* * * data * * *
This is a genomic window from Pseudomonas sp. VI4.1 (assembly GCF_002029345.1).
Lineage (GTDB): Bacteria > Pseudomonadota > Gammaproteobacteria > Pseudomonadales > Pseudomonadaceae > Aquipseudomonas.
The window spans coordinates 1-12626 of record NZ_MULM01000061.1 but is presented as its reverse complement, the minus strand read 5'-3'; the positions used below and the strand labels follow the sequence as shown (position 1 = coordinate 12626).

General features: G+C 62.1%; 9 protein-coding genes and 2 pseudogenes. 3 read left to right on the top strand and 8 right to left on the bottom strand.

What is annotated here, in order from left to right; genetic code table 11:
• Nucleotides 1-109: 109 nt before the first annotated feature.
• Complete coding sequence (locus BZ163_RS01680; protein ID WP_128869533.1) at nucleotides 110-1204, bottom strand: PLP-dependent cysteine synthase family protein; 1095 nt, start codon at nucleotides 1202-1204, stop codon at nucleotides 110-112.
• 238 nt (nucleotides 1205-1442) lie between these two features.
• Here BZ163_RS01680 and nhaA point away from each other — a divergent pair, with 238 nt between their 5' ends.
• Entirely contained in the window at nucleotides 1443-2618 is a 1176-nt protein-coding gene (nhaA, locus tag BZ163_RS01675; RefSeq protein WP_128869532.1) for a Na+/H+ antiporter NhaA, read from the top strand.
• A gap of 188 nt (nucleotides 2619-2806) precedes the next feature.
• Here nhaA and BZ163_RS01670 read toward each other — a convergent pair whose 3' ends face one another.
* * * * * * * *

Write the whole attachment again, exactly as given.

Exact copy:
This is a genomic window from Pseudomonas sp. VI4.1 (assembly GCF_002029345.1).
Lineage (GTDB): Bacteria > Pseudomonadota > Gammaproteobacteria > Pseudomonadales > Pseudomonadaceae > Aquipseudomonas.
The window spans coordinates 1-12626 of record NZ_MULM01000061.1 but is presented as its reverse complement, the minus strand read 5'-3'; the positions used below and the strand labels follow the sequence as shown (position 1 = coordinate 12626).

General features: G+C 62.1%; 9 protein-coding genes and 2 pseudogenes. 3 read left to right on the top strand and 8 right to left on the bottom strand.

What is annotated here, in order from left to right; genetic code table 11:
• Nucleotides 1-109: 109 nt before the first annotated feature.
• Complete coding sequence (locus BZ163_RS01680; protein ID WP_128869533.1) at nucleotides 110-1204, bottom strand: PLP-dependent cysteine synthase family protein; 1095 nt, start codon at nucleotides 1202-1204, stop codon at nucleotides 110-112.
• 238 nt (nucleotides 1205-1442) lie between these two features.
• Here BZ163_RS01680 and nhaA point away from each other — a divergent pair, with 238 nt between their 5' ends.
• Entirely contained in the window at nucleotides 1443-2618 is a 1176-nt protein-coding gene (nhaA, locus tag BZ163_RS01675; RefSeq protein WP_128869532.1) for a Na+/H+ antiporter NhaA, read from the top strand.
• A gap of 188 nt (nucleotides 2619-2806) precedes the next feature.
• Here nhaA and BZ163_RS01670 read toward each other — a convergent pair whose 3' ends face one another.